By August of 2013, the conflict in Syria had raged for over two years. Islamic Front momentum seemed to have shifted to a stagnant but deadly equilibrium, if not somewhat to the Assad Regime. On August 21st, hundreds of Syrian civilians perished in an opposition-held suburb of Damascus. A United Nations investigation attributed the deaths to the employment of a chemical nerve-agent (a violation of international law), known as Sarin (United Nations Mission). Furthermore, the concentration and delivery system for the nerve-agent seemed to implicate Alawite regime forces. The United States immediately threatened retaliatory military action against the Assad Regime while Syrian allies such as Russia and China scurried to broker a diplomatic agreement to prevent such action. On September 12th, the same day U.N. made the investigation public, the Syrian regime agreed to disarm its chemical arsenal. It was in light of these events that Bashar al-Assad addressed the international community via his September 13, 2013 interview with Fox News contributor and former Democratic Congressman Dennis Kucinich. Assad ostensibly conducted the interview to deny his part in the chemical attack and to state his commitment to the U.N. chemical disarmament mandate. However, his status as the Syrian President and member of the Alawite minority placed him in a position to serve as a spokesman for the regime and his sect. His verbal engagement with Kucinich provides an ample number of examples from which we can better understand Alawite characterization of the entire conflict, their perceived role in it, and motivation behind their actions.
Early questions focus on the chemical attacks, and Assad wryly admits that the presence of his chemical weapons stockpile "is not a secret anymore" (Al-Assad). He denies that his forces were responsible for the attacks and suggests that his enemies engineered the attack. As the interview progresses, Assad engages in a broader discussion of the conflict and the character of the opposition. For example, when Kucinich asks about the future of a secular Syria and whether the country is engaged in a civil war, Assad describes his country as a tolerant "melting pot" of many ethnicities and religions. He describes the threat to the status quo as "extremism, terrorism and violence," the result of which would be an "ideologically closed… more fanatic" society (Al-Assad). Assad emphatically denies the conflict is a civil war. The ideological shift threatening Syrian society, he says, can be directly attributed to foreign-backed "terrorists." He states, "A civil war should start from within. A civil war doesn't need to have 80 or 83 nationalities coming to fight within your country supported by foreign countries. What we have is not a civil war. What we have is a new kind of war" (Al-Assad). When elaborating on the composition of the opposition fighters, he estimates that they are 80% "terrorists or Al Qaeda," who cross the border into Syria with funding and weapons provided by ideologically motivated individuals (Al-Assad). Thus, Assad provides us with the Alawite and regime characterization of the conflict. That is, they are engaged in a fight for the survival of a secular, multi-cultural Syria, against foreign backed terrorists who have ignited jihadist motivations among certain elements of the Syrian population.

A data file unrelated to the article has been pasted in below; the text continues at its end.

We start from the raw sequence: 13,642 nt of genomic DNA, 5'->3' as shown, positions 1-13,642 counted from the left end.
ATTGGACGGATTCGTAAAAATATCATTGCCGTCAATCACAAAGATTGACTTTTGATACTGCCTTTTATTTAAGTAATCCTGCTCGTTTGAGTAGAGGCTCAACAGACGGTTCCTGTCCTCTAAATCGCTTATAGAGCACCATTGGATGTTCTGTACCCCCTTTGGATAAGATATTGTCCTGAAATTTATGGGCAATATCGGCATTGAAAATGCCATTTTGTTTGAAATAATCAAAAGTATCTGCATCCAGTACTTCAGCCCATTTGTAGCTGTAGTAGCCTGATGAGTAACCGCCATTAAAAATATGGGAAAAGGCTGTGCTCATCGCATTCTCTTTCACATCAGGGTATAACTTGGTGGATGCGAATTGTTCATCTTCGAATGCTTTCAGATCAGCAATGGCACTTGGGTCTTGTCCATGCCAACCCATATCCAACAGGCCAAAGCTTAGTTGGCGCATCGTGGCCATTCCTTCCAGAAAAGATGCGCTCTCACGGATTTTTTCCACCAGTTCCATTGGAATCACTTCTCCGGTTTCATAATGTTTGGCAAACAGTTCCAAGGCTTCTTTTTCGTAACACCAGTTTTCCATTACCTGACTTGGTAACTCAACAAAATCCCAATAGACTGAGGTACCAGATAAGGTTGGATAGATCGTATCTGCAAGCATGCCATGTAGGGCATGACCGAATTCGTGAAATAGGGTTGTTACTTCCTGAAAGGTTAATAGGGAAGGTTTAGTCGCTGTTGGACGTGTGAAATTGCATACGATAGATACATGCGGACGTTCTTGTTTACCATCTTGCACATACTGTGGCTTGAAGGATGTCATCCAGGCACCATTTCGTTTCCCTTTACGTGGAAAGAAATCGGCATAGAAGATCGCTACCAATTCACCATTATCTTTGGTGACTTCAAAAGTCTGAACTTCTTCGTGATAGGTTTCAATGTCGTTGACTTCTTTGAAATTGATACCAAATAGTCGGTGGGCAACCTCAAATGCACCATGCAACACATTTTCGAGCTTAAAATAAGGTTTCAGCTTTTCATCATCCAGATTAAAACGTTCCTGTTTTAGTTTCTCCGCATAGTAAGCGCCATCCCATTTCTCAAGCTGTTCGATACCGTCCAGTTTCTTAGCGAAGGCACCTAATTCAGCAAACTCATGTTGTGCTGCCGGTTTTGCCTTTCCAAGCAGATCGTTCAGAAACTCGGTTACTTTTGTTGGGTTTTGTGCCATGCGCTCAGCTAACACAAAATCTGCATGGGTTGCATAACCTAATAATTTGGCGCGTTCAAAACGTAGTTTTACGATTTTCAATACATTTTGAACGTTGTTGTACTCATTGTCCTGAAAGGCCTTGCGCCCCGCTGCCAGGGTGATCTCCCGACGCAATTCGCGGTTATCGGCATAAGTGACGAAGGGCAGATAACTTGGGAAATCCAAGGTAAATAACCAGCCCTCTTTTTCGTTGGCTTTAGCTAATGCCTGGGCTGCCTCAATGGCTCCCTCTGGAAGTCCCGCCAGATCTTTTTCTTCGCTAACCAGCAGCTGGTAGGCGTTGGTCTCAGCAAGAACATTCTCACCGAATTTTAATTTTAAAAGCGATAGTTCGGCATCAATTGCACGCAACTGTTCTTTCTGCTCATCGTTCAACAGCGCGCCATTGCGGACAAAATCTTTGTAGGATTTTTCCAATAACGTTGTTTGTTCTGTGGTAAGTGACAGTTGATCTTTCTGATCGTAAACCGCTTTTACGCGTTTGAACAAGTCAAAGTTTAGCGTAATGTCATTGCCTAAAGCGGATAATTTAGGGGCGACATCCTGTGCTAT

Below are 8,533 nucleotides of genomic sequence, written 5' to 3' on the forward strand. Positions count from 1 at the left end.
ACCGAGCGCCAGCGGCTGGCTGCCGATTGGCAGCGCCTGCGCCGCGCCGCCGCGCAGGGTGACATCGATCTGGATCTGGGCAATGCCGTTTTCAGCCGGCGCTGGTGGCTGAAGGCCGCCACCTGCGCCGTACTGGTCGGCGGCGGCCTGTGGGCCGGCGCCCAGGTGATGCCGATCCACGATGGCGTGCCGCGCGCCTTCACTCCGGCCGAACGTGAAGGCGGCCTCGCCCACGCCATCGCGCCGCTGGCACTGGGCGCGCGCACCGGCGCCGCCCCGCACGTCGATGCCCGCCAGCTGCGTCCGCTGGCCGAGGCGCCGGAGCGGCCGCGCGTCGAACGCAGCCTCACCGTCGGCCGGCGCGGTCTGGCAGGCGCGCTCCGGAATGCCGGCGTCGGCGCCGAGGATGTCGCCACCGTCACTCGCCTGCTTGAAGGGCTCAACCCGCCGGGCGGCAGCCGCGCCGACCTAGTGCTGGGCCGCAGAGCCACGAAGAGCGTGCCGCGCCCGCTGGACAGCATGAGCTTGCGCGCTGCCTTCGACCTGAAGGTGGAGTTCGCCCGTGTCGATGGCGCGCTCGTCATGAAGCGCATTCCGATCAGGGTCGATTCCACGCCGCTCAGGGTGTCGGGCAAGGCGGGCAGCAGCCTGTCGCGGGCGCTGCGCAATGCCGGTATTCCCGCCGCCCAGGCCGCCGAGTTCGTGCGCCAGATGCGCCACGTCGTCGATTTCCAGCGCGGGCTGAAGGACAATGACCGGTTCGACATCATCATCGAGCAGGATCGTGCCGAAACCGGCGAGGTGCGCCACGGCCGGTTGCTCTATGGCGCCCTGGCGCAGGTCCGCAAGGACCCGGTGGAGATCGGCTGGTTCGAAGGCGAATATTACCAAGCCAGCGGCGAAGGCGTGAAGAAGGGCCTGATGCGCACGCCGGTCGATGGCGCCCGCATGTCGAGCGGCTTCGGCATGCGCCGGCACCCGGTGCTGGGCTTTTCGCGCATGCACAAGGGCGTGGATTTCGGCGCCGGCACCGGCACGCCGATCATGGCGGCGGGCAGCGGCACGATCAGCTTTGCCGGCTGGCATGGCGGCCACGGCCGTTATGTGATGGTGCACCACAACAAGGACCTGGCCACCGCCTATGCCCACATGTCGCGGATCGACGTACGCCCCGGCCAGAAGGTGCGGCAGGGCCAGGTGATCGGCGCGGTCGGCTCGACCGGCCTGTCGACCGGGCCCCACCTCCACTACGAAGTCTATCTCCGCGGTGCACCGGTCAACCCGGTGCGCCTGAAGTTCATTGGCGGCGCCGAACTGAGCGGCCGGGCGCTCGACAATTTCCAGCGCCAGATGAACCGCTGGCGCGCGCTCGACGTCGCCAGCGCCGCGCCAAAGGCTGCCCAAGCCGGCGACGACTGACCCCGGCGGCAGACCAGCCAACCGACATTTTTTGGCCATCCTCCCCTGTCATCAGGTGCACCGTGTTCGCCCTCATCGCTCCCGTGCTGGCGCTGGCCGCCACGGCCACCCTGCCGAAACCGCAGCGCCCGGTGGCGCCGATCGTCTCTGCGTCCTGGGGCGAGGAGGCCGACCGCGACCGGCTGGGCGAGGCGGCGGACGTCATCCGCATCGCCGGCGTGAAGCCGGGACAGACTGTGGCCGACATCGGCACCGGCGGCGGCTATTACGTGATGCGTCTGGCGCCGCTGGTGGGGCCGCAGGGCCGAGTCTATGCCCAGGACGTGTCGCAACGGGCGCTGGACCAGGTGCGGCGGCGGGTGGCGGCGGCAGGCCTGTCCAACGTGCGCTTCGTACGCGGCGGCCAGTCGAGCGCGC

If one looks at the entirety of Assad's interview through the lens of Burke's dramatic pentad, we can see deeper into the Alawite characterization of the conflict and their justification for violence. Assad certainly places the element of "scene" at the forefront; he would have his audience believe that he has no choice but to involve himself in a struggle with foreign backed terrorists who seek to undermine the secular nature of his country. In doing so, he not only denies responsibility for the conflict but also extends this denial to Syrian opposition groups who have been "duped" into rebellion by foreign conspirators. Such denial of responsibility can serve a threefold purpose; first, it saves face for the regime in the sense that it allows foreign influence – rather than the regime's own policies - to have caused the rebellion; second, it allows both parties to negotiate a settlement without either "being at fault"; third, it recognizes that the majority Sunni population cannot be vilified if the Alawites wish to remain in power.
However, when discussing particular actions, rather than characterizing the conflict, Assad places "purpose" at the forefront. Thus, when questioned about the thousands of casualties incurred since the beginning of the conflict, Assad cannot deny involvement; rather, he asserts that his actions are justified given the nature of his opponents and the extremist agenda they will visit upon the Syrian people. As a former medical doctor, Assad relates that his actions are humanitarian in nature in the sense that he is "extracting a limb to save the patient." By privileging purpose, his discourse assumes a logic where the ends justify the means. This represents a break with his overall denial of responsibility for the conflict. He is assuming responsibility for brutal actions, which he wants us to view as necessary, for the restoration of Syrian governance. Taken as a whole, we can infer that Assad wished audiences to view his role as reactionary yet strong and appropriate. He did not start the fight but will take the necessary means to resolve it properly.